US admits botched detention - German Chancellor
Updated: 2005-12-08 09:14
German Chancellor Angela Merkel said Tuesday that the United States has
admitted making a mistake in the case of a German national who claimed he was
wrongfully imprisoned by the CIA.
Merkel spoke during a press conference with US Secretary of State Condoleezza
Rice, who refused to discuss specifics with reporters.
The two women leaders' first meeting was dominated by questions about U.S.
terrorism policies, including the five-month detention of Lebanese-born Khaled
al-Masri and reports of secret CIA prisons and potentially illegal use of
European airports and airspace to transport terror suspects.
"The American administration is not denying" it erred in the case of
al-Masri, Merkel said through a translator.
Merkel welcomed that admission and added that she is grateful for Rice's
assurances that the United States conducts anti-terror operations legally and
without the use of torture.
"I'm happy to say we have discussed the one case, which the government of the
United States has of course accepted as a mistake," Merkel said. "I'm very happy
that the foreign minister has repeated here that when such mistakes happen, they
must be corrected immediately. Everything else must happen in accordance with
"We haven't discussed other cases," Merkel added, "so I cannot recognize any
U.S. Secretary of State Condoleezza Rice,
left, and German Chancellor Angela Merkel brief the media in the
Chancellery in Berlin, Tuesday, Dec. 6, 2005 following their talks.
U.S. officials said the two leaders did not discuss the al-Masri case in
detail on Tuesday. But the officials, who spoke on condition of anonymity
because they considered Rice's meeting with Merkel private, acknowledged that
the United States has previously told the Germans that his was a case of
Al-Masri filed a lawsuit in Washington on Tuesday, claiming he was held
captive and tortured by U.S. government agents after being mistakenly identified
as an associate of the Sept. 11 hijackers.
Al-Masri, who is being represented by the American Civil Liberties Union,
said he was arrested while attempting to enter Macedonia for a holiday trip and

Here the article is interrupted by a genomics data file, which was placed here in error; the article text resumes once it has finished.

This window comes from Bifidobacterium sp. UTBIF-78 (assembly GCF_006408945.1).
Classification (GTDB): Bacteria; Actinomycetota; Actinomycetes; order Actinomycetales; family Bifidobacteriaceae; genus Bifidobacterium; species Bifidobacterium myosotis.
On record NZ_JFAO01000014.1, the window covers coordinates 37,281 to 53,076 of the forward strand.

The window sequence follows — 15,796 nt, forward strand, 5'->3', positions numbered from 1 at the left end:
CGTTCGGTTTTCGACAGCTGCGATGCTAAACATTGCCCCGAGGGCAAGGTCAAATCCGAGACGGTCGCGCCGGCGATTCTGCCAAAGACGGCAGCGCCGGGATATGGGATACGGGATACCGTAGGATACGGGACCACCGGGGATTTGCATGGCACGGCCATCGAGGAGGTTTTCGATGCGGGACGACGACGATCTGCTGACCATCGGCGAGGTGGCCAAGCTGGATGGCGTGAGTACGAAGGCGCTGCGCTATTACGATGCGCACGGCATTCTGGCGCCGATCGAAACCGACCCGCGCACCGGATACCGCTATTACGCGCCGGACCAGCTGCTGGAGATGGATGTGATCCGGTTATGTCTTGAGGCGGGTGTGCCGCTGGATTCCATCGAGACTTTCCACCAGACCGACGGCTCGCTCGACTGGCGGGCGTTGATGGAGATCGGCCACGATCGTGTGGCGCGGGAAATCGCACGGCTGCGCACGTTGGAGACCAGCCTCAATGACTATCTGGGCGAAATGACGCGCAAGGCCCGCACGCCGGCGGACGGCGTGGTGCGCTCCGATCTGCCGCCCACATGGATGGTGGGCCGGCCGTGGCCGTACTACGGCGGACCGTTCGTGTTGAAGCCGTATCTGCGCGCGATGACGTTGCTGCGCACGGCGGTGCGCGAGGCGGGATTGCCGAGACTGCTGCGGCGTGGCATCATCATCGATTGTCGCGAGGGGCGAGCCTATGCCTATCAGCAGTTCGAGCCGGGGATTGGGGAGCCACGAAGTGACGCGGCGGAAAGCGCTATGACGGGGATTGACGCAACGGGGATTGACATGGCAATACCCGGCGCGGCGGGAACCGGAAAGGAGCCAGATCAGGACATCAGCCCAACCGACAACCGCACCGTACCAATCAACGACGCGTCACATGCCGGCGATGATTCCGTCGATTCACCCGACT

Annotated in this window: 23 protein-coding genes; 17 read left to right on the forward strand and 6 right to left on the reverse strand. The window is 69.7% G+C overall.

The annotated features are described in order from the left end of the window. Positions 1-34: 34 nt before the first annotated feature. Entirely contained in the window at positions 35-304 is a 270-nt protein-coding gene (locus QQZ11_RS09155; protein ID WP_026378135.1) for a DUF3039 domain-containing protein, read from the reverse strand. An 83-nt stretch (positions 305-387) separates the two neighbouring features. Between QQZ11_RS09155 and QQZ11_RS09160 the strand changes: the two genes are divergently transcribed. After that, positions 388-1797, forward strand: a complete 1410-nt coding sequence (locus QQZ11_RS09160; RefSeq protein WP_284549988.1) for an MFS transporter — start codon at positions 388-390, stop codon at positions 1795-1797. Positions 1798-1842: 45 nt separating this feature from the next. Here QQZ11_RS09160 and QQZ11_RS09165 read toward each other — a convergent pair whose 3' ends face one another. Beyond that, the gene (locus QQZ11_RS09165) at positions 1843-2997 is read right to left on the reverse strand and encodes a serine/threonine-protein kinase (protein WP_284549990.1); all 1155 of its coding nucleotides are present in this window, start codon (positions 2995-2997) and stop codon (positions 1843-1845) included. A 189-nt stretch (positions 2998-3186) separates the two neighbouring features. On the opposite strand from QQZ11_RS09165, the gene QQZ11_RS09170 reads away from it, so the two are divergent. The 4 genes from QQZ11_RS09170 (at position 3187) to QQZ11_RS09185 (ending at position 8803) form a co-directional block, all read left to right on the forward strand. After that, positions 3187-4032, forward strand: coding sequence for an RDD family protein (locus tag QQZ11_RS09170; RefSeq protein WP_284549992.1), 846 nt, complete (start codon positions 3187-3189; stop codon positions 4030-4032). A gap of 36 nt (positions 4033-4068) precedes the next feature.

flown to Afghanistan. During five months in captivity he was subjected to
"torture and other cruel, inhuman or degrading treatment," says a lawsuit he
filed in U.S. District Court in suburban Alexandria, Va. The suit names as the
main defendant former CIA Director George Tenet.
In addition to torture, he claims his due process rights were violated and
that he was subjected to "prolonged, arbitrary detention." He is seeking damages
of at least $75,000.
The German parliament will soon take up the matter, Merkel said, adding,
"That is appropriate."
"We recognize the chancellor will be reviewing this" in parliament, Rice
said. "We also recognize that any policy will sometimes result in error and when
it happens we do everything we can to correct it."
The American diplomat also offered a broad defense of intelligence gathering
in the pursuit of terrorists.
"This is essentially a war in which intelligence is absolutely key to
success," Rice said. "If you are going to uncover plots, if you are going to get
to people before they commit their crimes, that is largely an intelligence
Ticking off a list of recent terror attacks, Rice said the consequence of
failing to find out about terror plots ahead of time can be seen not only in New
York and Washington, sites of the Sept. 11 jetliner attacks, but also in Amman,
Jordan; Beslan, Russia; London; Madrid and elsewhere.
Later Tuesday, Rice was flying to Romania, a country identified as a likely
site of a secret detention facility run by the CIA. Romania denies it. She will
sign a defense cooperation pact related to an air base the advocacy group Human
Rights Watch has identified as a probable site for a clandestine prison.
ABC News reported Monday night that two secret CIA prisons in Eastern Europe
were closed last month and 11 al Qaida suspects were transferred to a facility
in North Africa. The report, which ABC attributed to current and former CIA
officers who spoke on condition of anonymity, said the prisons were shut down
after Human Rights Watch said that such facilities existed in Romania and
In Berlin, Rice met with Merkel, the country's first leader from the formerly
communist East, for about an hour. Merkel pledged last week to put aside past
differences between Germany and the United States even as she pressed for the
Bush administration to take the CIA prison concerns seriously.
"Let the battles of the past lie ¡ª those battles have been fought," Merkel
said in her first speech to parliament as chancellor.
The United States is eager to get off on the right foot with Merkel after
turbulent relations with the government of blunt Bush opponent Gerhard
Rice met in Washington last week with new German Foreign Minister
Frank-Walter Steinmeier and promised him an answer on the prison issue. Merkel
comes to Washington to see President Bush in January.
European governments have expressed outrage over reports of a network of
secret Soviet-era prisons in Eastern Europe where detainees may have been
harshly treated and reports of CIA flights carrying al-Qaida prisoners through
Several countries have denied they hosted such sites. If the United States
did operate such prisons, or is still doing so, the information would be
classified. The Bush administration has refused to answer questions about it in
"Were I to confirm or deny, say yes or say no, then I would be compromising
intelligence information, and I'm not going to do that," Rice told reporters on
her plane to Germany. Before leaving Washington, Rice told reporters that
fighting terrorism is "a two-way street" and that Europeans are safer for tough
but legal U.S. tactics.